SLOW-COOKED DISCO-FURY JUNGLE
A cluster of white tile balconies blossom
from jungle canopies, the slopes swallow the rest of the buildings.
White concrete boxes punctuate the high volcanic slopes
and populate the valleys.
It's hard to find the right color palette
for debauchery. As the saying in the pubs
Has it, “6000 horny drunks clinging to a rock”
It is true but it is a broken song.
On the dark side of the island,
So Kwu Wan and beyond Mo Tat, Tung O
Make a triangle on the map
Of the southern part of the island.
The island owns itself beyond the family trail
And when snakes or wild pigs and dogs come
Or the ghosts of otters and pygmy deer come,
It is their island, and you can feel it
when there is only moonlight
The distinct sensation of being a visitor.
The Alpha of the pack of dogs by Mo Tat Old Village
is the man who sweeps the path each morning.
I don't know what he curses at them in Cantonese,
but they obey. Every twist of trail opens a new story.
Whether the technicolors come from drugs or sports,
adventure, art, or days spent in the main street bars
the many nights of moonlit dancing on the many unofficial beaches,
The mad-disco beat is counterpoint to slow and sweet living.
The concentrated frowns of writers, the mad laughter of children
or the many second childhoods of expats over thirty
the technicolor island is a re-imagining,
each of us a unique twist of trail, a motley color palette.
On a local artist’s poster: the many faces of Lamma
Are represented in an advent calendar, different hues of crazy.
The similarities are clear and queer,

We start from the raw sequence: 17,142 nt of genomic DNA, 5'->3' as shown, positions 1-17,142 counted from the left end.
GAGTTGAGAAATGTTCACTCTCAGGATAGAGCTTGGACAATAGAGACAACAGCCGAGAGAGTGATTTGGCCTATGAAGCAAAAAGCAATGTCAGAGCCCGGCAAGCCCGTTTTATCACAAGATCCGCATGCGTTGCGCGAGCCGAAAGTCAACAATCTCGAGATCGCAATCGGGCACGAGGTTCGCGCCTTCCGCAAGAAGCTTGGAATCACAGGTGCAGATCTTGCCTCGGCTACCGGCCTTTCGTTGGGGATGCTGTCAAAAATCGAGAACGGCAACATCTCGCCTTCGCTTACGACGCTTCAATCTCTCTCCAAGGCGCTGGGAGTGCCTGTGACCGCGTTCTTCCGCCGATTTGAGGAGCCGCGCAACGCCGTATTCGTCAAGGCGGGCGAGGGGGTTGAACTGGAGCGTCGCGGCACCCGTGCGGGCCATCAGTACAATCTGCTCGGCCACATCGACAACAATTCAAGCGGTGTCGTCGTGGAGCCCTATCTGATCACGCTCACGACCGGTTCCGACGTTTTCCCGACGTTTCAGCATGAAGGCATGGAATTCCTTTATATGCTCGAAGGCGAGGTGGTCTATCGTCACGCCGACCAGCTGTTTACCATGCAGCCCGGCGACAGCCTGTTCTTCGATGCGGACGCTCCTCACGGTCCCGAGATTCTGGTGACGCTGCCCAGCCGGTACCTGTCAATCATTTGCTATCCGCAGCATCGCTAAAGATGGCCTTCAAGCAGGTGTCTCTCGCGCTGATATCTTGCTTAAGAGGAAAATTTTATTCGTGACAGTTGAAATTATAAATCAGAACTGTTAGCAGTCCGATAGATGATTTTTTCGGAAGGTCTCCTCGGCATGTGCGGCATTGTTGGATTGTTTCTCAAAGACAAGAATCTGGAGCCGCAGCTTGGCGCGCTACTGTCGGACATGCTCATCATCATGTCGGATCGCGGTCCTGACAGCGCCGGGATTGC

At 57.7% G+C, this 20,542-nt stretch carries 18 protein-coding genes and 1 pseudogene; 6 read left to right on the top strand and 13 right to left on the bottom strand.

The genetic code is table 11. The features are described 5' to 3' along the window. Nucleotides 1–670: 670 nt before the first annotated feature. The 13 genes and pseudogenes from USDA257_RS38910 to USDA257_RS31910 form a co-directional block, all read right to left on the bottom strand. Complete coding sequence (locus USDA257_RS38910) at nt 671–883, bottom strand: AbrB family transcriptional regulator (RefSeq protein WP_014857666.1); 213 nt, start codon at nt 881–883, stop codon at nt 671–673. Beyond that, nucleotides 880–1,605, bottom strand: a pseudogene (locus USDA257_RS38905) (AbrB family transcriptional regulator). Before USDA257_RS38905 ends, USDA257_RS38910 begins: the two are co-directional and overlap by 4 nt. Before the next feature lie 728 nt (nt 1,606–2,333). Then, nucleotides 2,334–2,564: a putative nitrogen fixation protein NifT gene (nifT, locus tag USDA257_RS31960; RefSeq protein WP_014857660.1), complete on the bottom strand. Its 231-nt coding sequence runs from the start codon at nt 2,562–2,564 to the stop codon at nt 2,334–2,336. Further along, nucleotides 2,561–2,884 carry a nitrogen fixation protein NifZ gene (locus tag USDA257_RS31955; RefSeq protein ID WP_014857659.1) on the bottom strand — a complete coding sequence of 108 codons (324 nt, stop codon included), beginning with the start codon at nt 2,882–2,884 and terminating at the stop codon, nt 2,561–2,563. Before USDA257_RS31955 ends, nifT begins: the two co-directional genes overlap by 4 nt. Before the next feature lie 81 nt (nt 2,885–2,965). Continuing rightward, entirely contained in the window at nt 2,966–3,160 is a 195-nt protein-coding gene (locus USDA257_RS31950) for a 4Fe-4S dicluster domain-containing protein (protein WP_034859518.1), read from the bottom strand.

Each of us in a wild place of our own projection,
Unregulated by the expectations that broke our old lives,
Or whatever caused out self-sought exile.
Verdant green treefalls,
Boats cluttered unmarked harbors,
Gatherings on jungle beaches,
Wet suits and paddle board seascapes,
Drunks building campfires,
New friends chill with Bacchus on a Sunday rooftop,
this is our island
we can only become this here.
The composition of the painting
on the magazine cover is simple enough.
Circles in a storefront display, perpendicular cylindrical
towers in parallel atop stands like high heels.
Discs of pink and pastel creams
float whimsically behind a sheen on the glass
whiIe an elegantly inexact parallax of plates
and wine glasses lie scattered between.
The thing about paintings is that the
background goes in first with thin washes
of alizarin and cyan. The acrylic gel medium
imitates the varnishes of the Renaissance
and lets the pencil drawings on the primed canvas
show through the semi-transparent
preparation. If he had used linseed oil,
the charcoal and pencil would have bled
like watercolor on wet salted paper,
but by working back to front, he retains
the desired shapes and the colors,
stack like a mille-feuille, somehow
flat with a hint of sparkle like sugary
frosting. I’m pretty sure he used
a palette knife like the one the pastry chef
used, who must have gotten up before dawn.
It's hard to know why someone so talented
would spend years painting cakes
but you gotta admit, he solved the problem
of what to paint, worlds of colors and layers:
Clusters of pastel circles poised on crystal stems.